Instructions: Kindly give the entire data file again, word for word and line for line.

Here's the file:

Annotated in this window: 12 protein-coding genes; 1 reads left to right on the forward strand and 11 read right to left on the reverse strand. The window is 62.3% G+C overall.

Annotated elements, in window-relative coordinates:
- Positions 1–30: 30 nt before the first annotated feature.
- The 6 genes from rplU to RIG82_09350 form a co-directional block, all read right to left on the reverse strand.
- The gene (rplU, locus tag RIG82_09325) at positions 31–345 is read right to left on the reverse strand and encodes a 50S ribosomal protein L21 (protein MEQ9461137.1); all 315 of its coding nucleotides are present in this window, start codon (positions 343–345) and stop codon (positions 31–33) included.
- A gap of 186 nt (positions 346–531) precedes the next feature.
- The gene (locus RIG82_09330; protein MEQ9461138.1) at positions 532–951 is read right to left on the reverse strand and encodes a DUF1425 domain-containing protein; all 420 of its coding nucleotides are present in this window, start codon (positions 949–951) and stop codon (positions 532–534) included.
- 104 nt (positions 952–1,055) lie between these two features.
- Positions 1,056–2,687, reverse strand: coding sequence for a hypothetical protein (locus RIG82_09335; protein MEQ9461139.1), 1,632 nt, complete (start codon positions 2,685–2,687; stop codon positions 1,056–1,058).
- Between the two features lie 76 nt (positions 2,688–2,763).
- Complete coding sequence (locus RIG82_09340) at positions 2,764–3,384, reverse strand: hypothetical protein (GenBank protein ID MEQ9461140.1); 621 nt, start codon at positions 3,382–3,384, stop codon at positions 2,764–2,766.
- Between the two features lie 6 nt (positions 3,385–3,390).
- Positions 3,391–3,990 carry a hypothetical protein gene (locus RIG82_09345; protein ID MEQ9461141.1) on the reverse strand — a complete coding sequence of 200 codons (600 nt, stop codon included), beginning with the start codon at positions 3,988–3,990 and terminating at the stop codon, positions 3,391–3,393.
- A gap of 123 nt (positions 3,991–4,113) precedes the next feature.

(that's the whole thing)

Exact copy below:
Annotated in this window: 12 protein-coding genes; 1 reads left to right on the forward strand and 11 read right to left on the reverse strand. The window is 62.3% G+C overall.

Annotated elements, in window-relative coordinates:
- Positions 1–30: 30 nt before the first annotated feature.
- The 6 genes from rplU to RIG82_09350 form a co-directional block, all read right to left on the reverse strand.
- The gene (rplU, locus tag RIG82_09325) at positions 31–345 is read right to left on the reverse strand and encodes a 50S ribosomal protein L21 (protein MEQ9461137.1); all 315 of its coding nucleotides are present in this window, start codon (positions 343–345) and stop codon (positions 31–33) included.
- A gap of 186 nt (positions 346–531) precedes the next feature.
- The gene (locus RIG82_09330; protein MEQ9461138.1) at positions 532–951 is read right to left on the reverse strand and encodes a DUF1425 domain-containing protein; all 420 of its coding nucleotides are present in this window, start codon (positions 949–951) and stop codon (positions 532–534) included.
- 104 nt (positions 952–1,055) lie between these two features.
- Positions 1,056–2,687, reverse strand: coding sequence for a hypothetical protein (locus RIG82_09335; protein MEQ9461139.1), 1,632 nt, complete (start codon positions 2,685–2,687; stop codon positions 1,056–1,058).
- Between the two features lie 76 nt (positions 2,688–2,763).
- Complete coding sequence (locus RIG82_09340) at positions 2,764–3,384, reverse strand: hypothetical protein (GenBank protein ID MEQ9461140.1); 621 nt, start codon at positions 3,382–3,384, stop codon at positions 2,764–2,766.
- Between the two features lie 6 nt (positions 3,385–3,390).
- Positions 3,391–3,990 carry a hypothetical protein gene (locus RIG82_09345; protein ID MEQ9461141.1) on the reverse strand — a complete coding sequence of 200 codons (600 nt, stop codon included), beginning with the start codon at positions 3,988–3,990 and terminating at the stop codon, positions 3,391–3,393.
- A gap of 123 nt (positions 3,991–4,113) precedes the next feature.